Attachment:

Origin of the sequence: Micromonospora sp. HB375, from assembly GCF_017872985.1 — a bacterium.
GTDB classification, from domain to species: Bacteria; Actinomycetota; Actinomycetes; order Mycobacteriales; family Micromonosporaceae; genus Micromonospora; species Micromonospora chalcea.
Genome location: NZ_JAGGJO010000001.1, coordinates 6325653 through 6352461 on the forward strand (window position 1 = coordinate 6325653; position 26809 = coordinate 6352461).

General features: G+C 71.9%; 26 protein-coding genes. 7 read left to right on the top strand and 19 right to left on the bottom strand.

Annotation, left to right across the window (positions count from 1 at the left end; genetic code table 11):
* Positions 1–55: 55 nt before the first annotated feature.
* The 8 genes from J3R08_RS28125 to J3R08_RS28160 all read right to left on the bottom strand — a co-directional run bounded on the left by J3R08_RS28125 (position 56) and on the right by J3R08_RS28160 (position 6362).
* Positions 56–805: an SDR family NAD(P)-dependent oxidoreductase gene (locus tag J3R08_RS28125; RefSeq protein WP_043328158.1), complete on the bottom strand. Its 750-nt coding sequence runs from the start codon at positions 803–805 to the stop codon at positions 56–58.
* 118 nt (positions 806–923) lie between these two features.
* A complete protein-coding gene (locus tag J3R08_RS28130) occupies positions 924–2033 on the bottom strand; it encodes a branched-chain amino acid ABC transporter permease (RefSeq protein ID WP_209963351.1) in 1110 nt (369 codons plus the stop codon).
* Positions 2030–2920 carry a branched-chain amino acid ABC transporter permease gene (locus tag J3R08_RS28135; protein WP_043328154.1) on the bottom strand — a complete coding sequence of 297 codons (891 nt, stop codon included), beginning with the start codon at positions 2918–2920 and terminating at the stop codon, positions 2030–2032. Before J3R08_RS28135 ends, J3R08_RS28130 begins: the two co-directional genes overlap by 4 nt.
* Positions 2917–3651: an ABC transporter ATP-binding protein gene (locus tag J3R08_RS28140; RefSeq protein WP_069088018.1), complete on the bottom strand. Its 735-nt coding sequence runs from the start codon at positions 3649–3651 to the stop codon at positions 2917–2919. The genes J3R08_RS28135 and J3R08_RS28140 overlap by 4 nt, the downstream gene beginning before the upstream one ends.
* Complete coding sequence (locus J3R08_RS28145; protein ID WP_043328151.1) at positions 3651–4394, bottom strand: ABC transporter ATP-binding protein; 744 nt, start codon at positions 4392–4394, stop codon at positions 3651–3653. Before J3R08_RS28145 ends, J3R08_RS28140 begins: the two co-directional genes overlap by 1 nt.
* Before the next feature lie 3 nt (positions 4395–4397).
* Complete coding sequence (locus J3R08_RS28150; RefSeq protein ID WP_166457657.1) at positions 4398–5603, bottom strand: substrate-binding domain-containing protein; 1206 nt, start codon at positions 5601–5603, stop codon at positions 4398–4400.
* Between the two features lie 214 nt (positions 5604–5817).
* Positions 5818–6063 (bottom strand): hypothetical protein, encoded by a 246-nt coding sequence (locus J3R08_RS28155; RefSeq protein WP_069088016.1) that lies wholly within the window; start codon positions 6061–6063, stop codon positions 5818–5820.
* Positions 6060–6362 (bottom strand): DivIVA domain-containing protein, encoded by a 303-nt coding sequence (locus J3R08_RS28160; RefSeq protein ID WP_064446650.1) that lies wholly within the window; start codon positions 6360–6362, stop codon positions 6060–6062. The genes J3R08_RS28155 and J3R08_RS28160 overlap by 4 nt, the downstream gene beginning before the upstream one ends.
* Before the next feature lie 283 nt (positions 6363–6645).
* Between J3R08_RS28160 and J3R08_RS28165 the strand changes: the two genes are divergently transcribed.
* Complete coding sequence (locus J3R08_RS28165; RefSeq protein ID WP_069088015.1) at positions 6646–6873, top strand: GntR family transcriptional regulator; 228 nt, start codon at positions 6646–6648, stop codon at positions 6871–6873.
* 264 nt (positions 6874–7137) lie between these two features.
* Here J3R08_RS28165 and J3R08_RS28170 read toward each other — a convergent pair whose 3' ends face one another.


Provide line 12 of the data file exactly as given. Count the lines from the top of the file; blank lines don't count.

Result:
* Positions 2917–3651: an ABC transporter ATP-binding protein gene (locus tag J3R08_RS28140; RefSeq protein WP_069088018.1), complete on the bottom strand. Its 735-nt coding sequence runs from the start codon at positions 3649–3651 to the stop codon at positions 2917–2919. The genes J3R08_RS28135 and J3R08_RS28140 overlap by 4 nt, the downstream gene beginning before the upstream one ends.